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Serving the Susquehanna Region

A Few Minutes for the Flu Vaccine May Save You a Week

by Andrea Bickford, D.O.

Andrea Bickford, D.O., UPMC Susquehanna Family MedicineHave you scheduled your flu illness yet? Be sure to keep five-to-seven days open at any time during flu season, October through March, for a fever, body aches, headache, runny nose, and a cough.

If you’d rather not commit that much time to the flu, and you don’t like the idea of missing days of work or school or cancelling vacation and planned activities, consider the flu vaccination instead. Receiving the flu vaccination takes just minutes, and greatly reduces your chances of getting the flu. It also reduces the chance that you will spread the virus to others who are more vulnerable. While the flu is inconvenient for many, it can cause complications, like pneumonia, or lead to hospitalization and even death for some people, especially those with compromised immune systems.

The flu vaccination, which is 63-percent effective in preventing the flu, is recommended for everyone older than sixth months, but it is especially important for:

  • Individuals age 65 or older
  • Anyone with an underlying lung disorder, such as asthma or COPD
  • Those prone to infections or who have compromised immune systems, including people who have diabetes, HIV/AIDS, cancer, or are taking certain medications
  • Women who are pregnant or planning to become pregnant, as changes to the immune system, heart, and lungs during pregnancy can make them more prone to severe illness

Immunization for the current strains of the flu is necessary every year. The best time is early in October, but it’s never too late to receive the vaccine during the season. This year, only the injection form of the vaccine is recommended. Getting the vaccine shot in your dominant arm will help reduce the tight or bruised feeling some people experience at the injection site just after their immunization.

Because the vaccination does not include a live virus, it will not give you the flu. It does trigger an immune response that some people say makes them feel “slightly off” for a short period. It takes about 10 days to be fully protected from the virus. Those who report getting the flu right after they were vaccinated were likely exposed to the virus just before or immediately after their injection.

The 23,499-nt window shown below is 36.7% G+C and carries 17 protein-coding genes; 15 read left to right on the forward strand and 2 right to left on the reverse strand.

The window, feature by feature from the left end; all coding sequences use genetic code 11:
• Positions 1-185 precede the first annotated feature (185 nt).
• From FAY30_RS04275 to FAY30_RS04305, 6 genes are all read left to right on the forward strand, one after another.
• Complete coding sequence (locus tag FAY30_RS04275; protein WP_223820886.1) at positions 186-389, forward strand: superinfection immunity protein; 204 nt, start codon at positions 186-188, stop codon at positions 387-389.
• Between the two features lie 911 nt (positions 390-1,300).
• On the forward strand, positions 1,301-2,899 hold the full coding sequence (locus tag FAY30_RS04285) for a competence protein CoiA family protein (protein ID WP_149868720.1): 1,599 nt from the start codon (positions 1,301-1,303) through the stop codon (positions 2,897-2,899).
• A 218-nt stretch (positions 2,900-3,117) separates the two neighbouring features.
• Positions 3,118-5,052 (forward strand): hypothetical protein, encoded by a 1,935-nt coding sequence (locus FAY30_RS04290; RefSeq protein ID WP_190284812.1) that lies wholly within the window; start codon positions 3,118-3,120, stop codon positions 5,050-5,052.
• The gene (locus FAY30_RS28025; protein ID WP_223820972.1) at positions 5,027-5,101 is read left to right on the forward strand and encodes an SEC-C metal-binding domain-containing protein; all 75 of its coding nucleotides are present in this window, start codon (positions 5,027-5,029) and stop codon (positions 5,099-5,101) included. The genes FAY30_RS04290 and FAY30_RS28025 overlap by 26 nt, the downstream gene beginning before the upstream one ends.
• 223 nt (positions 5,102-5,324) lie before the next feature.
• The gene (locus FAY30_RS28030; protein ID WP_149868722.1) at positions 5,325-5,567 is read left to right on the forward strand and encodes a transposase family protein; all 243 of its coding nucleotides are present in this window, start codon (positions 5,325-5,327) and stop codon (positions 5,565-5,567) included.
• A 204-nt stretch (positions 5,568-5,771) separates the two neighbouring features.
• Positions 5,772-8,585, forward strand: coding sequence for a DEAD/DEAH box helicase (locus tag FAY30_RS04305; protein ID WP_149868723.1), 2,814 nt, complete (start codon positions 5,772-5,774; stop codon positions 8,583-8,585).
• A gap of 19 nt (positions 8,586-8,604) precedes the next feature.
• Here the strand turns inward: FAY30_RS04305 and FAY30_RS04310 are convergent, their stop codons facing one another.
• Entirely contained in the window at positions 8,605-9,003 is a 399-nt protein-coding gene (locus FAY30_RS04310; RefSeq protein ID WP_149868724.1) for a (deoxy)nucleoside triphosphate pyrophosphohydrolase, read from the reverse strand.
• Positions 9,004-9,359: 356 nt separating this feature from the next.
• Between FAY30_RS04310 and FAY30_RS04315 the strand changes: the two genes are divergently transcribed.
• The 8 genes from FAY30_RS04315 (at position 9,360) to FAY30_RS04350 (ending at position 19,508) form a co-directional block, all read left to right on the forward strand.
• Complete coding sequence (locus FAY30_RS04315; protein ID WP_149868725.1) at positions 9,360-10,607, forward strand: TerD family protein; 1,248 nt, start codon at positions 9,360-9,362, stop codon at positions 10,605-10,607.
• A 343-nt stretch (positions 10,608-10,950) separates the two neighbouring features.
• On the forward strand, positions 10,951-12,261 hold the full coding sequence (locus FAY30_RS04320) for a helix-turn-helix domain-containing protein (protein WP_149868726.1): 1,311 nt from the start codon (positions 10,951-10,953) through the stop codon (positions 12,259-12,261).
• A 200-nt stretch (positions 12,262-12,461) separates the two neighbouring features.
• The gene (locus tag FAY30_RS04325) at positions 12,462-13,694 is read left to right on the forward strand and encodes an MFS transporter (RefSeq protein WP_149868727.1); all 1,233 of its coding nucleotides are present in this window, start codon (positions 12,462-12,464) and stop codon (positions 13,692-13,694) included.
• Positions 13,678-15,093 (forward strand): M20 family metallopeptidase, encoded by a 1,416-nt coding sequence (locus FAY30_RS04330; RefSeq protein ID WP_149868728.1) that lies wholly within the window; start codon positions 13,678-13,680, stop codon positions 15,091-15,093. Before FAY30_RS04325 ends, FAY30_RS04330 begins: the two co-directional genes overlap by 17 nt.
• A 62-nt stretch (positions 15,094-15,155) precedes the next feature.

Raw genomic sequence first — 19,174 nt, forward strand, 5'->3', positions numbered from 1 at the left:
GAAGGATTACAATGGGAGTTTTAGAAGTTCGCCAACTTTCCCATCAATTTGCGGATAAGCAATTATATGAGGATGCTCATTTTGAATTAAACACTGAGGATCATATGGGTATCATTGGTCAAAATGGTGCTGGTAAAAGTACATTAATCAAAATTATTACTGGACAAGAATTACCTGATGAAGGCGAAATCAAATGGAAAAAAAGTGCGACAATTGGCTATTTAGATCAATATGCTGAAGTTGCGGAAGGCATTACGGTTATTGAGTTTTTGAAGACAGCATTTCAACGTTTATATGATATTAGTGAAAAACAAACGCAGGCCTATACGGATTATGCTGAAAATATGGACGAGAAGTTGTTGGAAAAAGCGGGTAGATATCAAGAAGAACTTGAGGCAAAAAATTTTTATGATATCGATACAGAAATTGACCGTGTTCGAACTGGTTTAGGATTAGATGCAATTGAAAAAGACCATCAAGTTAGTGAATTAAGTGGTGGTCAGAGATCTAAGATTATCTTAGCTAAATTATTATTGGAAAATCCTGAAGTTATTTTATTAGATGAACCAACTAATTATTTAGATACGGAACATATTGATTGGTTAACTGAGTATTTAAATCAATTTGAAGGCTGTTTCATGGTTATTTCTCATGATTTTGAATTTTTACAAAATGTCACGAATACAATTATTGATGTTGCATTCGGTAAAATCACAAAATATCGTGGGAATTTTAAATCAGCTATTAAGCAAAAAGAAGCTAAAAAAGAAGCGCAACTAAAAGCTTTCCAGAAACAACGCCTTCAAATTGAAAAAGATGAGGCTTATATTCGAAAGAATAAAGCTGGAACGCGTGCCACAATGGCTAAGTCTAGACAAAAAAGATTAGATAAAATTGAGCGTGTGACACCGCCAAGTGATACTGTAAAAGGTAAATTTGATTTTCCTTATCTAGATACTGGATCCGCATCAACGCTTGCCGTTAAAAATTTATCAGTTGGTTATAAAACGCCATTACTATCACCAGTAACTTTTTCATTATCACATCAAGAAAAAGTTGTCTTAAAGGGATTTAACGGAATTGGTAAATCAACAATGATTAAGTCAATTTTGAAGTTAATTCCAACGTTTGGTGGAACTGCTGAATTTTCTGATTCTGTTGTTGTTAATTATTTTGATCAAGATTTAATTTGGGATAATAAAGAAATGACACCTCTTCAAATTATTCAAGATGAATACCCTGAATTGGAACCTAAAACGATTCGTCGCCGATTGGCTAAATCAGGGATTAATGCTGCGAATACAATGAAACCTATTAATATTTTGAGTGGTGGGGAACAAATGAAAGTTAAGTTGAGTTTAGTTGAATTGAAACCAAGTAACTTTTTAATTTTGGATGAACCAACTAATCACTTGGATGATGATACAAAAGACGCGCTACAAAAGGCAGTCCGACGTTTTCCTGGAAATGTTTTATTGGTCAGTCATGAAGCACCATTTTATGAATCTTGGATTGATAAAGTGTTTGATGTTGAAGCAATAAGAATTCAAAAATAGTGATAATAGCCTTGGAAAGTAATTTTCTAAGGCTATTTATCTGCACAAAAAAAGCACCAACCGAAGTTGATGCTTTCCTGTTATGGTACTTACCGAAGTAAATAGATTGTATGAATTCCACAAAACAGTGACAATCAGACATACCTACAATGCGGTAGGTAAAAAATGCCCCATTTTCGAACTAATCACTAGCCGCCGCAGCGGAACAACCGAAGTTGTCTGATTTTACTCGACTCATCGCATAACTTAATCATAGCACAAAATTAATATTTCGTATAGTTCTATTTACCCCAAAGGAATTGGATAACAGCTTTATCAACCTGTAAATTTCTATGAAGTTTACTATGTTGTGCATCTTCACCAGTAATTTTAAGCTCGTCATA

Sometimes the flu is mistaken for a cold, because of the nasal congestion and coughing. The flu usually has additional symptoms, including fever, muscle pain, and headache, which typically reach their peak—causing you to feel quite miserable—during days three to five of illness. By days five to seven, you should begin feeling better, but be aware that your cough may continue for four-to-six weeks.

If you suspect that you have the flu, be considerate of others and stay at home until your fever has been gone for at least 24 hours. Be sure to drink lots of liquids, which will help thin the mucous that is congesting your nose and lungs. You can take ibuprofen for the muscle aches, provided that you do not have kidney disease. Acetaminophen can be a good alternative, unless your liver is compromised.

If you are severely sick by day two, or you are a person who is prone to infections, contact your doctor. In some cases, an anti-viral treatment called Tamiflu is prescribed to reduce the symptoms and duration of the flu, and to help prevent complications. This treatment must be given within 72 hours of the first symptoms to be effective. Any time you are unsure, or if you are running a high fever — 100.4° F for children and 101° F for adults — it’s better to err or on the side of caution and contact your doctor regarding the appropriate care.

If you haven’t gotten your flu vaccine yet, call you family doctor to make plans to do it now. In the meantime, you can reduce the likelihood of catching and spreading the flu virus with good handwashing habits.

Dr. Bickford practices family medicine at UPMC Susquehanna.